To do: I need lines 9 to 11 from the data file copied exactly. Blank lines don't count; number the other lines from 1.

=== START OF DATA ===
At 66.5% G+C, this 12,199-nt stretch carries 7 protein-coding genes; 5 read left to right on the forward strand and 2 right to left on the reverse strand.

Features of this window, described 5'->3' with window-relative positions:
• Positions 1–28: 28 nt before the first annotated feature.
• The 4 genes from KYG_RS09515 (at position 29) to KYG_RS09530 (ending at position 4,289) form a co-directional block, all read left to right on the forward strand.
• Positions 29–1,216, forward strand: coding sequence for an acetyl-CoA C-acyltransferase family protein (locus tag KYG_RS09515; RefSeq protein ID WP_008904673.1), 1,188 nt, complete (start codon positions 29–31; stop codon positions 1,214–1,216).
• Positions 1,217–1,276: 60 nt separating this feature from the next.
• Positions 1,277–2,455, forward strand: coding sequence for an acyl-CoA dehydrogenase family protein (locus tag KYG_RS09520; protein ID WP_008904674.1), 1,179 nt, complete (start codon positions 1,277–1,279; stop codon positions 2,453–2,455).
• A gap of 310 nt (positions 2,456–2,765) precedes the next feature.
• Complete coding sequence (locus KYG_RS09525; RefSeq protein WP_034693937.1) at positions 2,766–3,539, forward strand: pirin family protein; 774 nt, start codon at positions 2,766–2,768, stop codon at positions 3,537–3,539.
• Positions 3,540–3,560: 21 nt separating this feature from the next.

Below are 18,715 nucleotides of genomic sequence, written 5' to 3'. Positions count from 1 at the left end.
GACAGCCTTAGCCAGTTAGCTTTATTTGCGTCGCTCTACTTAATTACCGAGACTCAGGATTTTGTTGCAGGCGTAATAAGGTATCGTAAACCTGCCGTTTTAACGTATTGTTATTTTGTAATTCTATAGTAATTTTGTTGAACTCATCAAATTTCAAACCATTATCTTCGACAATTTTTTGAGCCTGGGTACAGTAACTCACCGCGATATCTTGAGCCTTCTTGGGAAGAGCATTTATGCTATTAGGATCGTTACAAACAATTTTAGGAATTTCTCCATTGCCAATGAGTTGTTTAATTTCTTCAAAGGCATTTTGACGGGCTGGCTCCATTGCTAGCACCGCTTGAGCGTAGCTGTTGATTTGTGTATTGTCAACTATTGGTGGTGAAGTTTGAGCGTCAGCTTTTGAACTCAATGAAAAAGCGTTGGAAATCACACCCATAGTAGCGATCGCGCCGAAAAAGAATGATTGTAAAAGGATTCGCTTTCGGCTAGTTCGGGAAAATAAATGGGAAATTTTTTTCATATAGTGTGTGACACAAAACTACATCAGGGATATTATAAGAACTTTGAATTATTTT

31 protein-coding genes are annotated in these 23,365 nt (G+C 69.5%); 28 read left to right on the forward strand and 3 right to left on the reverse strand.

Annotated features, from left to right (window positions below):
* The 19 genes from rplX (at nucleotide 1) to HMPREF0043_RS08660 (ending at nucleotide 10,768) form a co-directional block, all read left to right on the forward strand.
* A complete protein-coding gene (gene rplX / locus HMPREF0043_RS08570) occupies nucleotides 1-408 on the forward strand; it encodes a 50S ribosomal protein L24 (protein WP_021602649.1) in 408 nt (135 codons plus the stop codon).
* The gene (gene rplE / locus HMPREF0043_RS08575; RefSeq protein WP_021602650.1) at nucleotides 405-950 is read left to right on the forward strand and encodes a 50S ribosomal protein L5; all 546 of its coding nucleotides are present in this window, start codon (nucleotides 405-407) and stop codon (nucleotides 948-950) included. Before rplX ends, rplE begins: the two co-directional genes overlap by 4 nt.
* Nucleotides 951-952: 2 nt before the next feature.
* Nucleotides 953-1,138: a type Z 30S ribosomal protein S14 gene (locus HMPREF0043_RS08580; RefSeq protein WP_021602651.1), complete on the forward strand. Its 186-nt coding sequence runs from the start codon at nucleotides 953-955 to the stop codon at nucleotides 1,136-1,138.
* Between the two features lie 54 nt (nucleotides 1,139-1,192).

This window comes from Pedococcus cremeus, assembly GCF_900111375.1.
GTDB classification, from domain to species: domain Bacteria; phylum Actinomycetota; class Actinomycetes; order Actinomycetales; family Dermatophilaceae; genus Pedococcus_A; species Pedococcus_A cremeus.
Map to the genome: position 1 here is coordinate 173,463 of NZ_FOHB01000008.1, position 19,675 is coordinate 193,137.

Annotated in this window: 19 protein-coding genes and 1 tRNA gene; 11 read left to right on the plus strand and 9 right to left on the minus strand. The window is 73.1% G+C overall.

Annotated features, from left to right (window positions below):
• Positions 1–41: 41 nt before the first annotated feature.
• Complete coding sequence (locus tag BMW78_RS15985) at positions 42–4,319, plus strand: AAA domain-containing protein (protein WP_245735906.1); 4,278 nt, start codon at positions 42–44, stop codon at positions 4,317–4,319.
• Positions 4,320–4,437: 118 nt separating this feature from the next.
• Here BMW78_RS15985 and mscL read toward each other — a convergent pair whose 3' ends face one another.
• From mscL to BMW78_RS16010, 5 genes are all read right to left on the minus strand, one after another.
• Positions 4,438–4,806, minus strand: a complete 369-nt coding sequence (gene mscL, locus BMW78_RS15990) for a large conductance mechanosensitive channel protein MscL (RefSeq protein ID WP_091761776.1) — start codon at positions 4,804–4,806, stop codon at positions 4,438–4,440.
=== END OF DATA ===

• Complete coding sequence (locus KYG_RS09525; RefSeq protein WP_034693937.1) at positions 2,766–3,539, forward strand: pirin family protein; 774 nt, start codon at positions 2,766–2,768, stop codon at positions 3,537–3,539.
• Positions 3,540–3,560: 21 nt separating this feature from the next.

Below are 18,715 nucleotides of genomic sequence, written 5' to 3'. Positions count from 1 at the left end.